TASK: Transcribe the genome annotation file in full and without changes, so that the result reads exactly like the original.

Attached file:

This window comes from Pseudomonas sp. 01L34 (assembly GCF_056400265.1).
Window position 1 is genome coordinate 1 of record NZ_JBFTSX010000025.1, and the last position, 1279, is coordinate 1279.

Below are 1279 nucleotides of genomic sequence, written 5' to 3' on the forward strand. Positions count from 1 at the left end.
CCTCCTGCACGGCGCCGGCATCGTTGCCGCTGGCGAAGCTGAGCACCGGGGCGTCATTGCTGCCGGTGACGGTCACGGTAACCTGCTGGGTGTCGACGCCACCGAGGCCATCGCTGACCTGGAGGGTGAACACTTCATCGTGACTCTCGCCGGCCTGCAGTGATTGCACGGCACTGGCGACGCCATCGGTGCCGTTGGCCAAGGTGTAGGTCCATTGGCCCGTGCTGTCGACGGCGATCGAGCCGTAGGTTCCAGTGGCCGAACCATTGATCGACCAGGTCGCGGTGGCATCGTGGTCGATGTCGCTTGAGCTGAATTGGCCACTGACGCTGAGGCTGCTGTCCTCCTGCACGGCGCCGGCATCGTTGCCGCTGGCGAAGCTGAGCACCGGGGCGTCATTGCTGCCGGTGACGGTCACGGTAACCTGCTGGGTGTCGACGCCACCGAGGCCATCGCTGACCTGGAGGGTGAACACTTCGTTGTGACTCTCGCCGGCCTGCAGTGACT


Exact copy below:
This window comes from Pseudomonas sp. 01L34 (assembly GCF_056400265.1).
Window position 1 is genome coordinate 1 of record NZ_JBFTSX010000025.1, and the last position, 1279, is coordinate 1279.

Below are 1279 nucleotides of genomic sequence, written 5' to 3' on the forward strand. Positions count from 1 at the left end.
CCTCCTGCACGGCGCCGGCATCGTTGCCGCTGGCGAAGCTGAGCACCGGGGCGTCATTGCTGCCGGTGACGGTCACGGTAACCTGCTGGGTGTCGACGCCACCGAGGCCATCGCTGACCTGGAGGGTGAACACTTCATCGTGACTCTCGCCGGCCTGCAGTGATTGCACGGCACTGGCGACGCCATCGGTGCCGTTGGCCAAGGTGTAGGTCCATTGGCCCGTGCTGTCGACGGCGATCGAGCCGTAGGTTCCAGTGGCCGAACCATTGATCGACCAGGTCGCGGTGGCATCGTGGTCGATGTCGCTTGAGCTGAATTGGCCACTGACGCTGAGGCTGCTGTCCTCCTGCACGGCGCCGGCATCGTTGCCGCTGGCGAAGCTGAGCACCGGGGCGTCATTGCTGCCGGTGACGGTCACGGTAACCTGCTGGGTGTCGACGCCACCGAGGCCATCGCTGACCTGGAGGGTGAACACTTCGTTGTGACTCTCGCCGGCCTGCAGTGACT